Natan the Great, and the Implications for Charedim and Palestinians
Today is the thirty-third anniversary of the release of Natan Sharansky from the Soviet Gulag. While he doesn't usually wear a kippah, Sharansky is surely one of the greatest people of our time, a true hero of our generation. His book Fear No Evil is an astonishing testimony to how one man, by virtue of bravery, shrewdness and massive willpower, was able to triumph against a superpower.
Perhaps less well known, but of even greater importance, is Sharansky's book The Case For Democracy. If there's one book that should be required reading for everyone with any say on foreign policy, it's this one.
In The Case For Democracy, Sharansky explains that all societies fall into two basic categories: Free societies, and fear societies. In free societies, people have the right to express dissenting views without concern for repercussions such as imprisonment. A society which does not protect dissent will inevitably be founded upon fear.
(When I first read this, several years ago, I was instantly struck by the parallels with charedi society, which brooks no dissent. Sharansky writes that crucial to the power of a fear society is "a regime's ability to control what is read, said, heard, and above all, thought. This is how a regime based on fear attempts to maintain a constant pool of true believers.... All fear societies are based on a certain degree of brainwashing." The parallels are obvious.)
Sharansky further explains that true democracies can only emerge in free societies. And it requires those freedoms to be well established, in terms of a free press and independent courts. In contrast, tyrannical regimes stay in power by repressing their populations, using a combination of force, threats and information control. It also requires the manufacture of external enemies, to maintain internal stability and justify repression. The important consequence of this is that non-democratic regimes must maintain a constant state of conflict and are inherently belligerent.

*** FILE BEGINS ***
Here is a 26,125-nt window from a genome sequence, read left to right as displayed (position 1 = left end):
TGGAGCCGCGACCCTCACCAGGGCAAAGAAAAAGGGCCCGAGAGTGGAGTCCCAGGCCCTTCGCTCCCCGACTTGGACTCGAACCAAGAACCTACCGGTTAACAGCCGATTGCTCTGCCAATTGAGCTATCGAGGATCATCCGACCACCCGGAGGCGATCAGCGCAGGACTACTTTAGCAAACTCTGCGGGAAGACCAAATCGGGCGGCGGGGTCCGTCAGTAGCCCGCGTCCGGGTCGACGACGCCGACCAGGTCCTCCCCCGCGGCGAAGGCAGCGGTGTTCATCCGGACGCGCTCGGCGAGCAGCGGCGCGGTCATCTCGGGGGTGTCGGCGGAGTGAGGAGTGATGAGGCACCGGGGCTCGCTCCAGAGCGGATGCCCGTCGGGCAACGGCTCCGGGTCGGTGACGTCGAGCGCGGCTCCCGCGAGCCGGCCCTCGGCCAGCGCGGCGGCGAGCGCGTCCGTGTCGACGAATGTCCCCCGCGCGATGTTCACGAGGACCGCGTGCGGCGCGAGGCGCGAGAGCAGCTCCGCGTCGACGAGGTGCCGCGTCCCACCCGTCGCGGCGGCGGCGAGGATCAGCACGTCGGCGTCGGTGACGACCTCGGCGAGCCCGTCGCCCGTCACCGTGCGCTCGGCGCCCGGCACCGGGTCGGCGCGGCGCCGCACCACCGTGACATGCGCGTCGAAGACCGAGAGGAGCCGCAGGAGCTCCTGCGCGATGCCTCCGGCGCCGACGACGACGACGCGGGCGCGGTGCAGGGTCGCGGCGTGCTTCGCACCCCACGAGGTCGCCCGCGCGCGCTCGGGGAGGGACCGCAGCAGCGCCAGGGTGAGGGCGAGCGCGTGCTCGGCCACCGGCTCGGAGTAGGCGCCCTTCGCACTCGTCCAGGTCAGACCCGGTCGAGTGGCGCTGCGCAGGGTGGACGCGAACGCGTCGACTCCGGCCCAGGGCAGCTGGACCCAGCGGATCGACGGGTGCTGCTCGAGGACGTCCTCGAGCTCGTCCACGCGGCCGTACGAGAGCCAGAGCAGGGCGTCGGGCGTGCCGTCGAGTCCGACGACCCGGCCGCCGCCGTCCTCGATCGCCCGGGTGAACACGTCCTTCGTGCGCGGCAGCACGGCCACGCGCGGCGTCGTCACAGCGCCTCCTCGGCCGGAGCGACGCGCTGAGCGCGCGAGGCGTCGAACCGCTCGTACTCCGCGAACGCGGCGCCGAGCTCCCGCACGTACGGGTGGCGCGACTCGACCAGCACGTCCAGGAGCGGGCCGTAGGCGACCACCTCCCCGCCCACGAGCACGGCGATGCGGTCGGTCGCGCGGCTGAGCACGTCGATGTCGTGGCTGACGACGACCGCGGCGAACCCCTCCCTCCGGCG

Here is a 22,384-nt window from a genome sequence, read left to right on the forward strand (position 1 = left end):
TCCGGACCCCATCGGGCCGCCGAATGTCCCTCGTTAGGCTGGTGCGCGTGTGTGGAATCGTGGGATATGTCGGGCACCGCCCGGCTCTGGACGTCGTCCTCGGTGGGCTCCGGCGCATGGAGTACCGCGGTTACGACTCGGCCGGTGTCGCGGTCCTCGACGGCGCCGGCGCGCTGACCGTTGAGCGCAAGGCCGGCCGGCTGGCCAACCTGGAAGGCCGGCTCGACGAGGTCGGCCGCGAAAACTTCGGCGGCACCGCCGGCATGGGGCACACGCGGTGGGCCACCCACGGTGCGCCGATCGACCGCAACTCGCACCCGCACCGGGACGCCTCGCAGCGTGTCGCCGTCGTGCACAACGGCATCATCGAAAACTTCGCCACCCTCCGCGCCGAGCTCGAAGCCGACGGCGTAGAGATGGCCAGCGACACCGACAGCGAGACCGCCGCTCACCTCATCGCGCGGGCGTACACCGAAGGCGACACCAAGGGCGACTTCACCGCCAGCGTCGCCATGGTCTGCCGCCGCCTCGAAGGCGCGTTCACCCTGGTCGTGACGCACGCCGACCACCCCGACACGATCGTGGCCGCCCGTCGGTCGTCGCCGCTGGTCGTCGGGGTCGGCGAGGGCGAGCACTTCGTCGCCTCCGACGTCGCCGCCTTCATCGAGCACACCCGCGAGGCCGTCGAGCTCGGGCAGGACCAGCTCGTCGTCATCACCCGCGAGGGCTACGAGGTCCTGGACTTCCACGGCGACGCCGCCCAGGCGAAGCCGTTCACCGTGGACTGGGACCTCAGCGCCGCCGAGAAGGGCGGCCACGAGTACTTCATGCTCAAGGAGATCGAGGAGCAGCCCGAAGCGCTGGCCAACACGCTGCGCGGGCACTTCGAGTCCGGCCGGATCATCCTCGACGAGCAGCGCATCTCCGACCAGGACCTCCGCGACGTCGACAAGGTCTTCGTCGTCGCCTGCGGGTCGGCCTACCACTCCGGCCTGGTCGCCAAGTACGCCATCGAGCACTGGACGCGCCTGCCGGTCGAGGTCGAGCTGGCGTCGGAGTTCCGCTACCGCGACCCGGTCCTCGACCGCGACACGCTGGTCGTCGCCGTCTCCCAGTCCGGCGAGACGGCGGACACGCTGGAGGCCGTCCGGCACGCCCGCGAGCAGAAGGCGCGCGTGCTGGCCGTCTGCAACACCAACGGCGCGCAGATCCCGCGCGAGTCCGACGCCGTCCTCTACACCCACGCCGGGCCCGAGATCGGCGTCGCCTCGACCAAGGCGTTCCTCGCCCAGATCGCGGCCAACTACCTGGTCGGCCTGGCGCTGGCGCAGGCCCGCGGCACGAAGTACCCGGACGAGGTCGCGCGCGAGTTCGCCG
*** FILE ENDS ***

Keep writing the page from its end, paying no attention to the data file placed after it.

(Again, there are clear parallels to charedi society. Every so often, they need to create an external enemy - Steinsaltz, Modern Orthodoxy, Slifkin, Open Orthodoxy. That helps them rally the troops and maintain control.)
Sharansky translates this to the Israeli-Palestinian conflict. He demonstrates that as long as the Palestinians run a fear society, it will be impossible to ever reach peace with them. The leaders of the Palestinians need to keep Israel as an enemy, in order to maintain power. Any "peace plan" which does not include freedom for Palestinians from Palestinian repression is doomed to fail.
But there is one aspect of Sharansky's argument with which I am not at all sure that I agree. He argues that while it is impossible to make peace with Palestinians with the current structure of their society, most people, including most Palestinians, would prefer to live in a free society. The exhilaration of freedom is vastly preferable to living in fear.
It is not at all clear to me that this true. While people enjoy freedom, they also enjoy emotional security, tribal identity, and purpose. Again, think of the analogy to charedi society. True, there are many secret dissidents. But there are also countless others who prefer to be in a situation where other people do the thinking for them, and in which they are part of a close-knit homogeneous group which valiantly struggles against the rest of the world.
And so, I am not convinced that most Palestinians would prefer to live in a free society. Maybe yes, maybe not. But the crucial point is that as long as such a society does not exist, any so-called "peace plan" is a recipe for disaster. And meanwhile, our task is to explain that to the rest of the world, and to urge them to fight for Palestinian rights - to live in a free Palestinian society.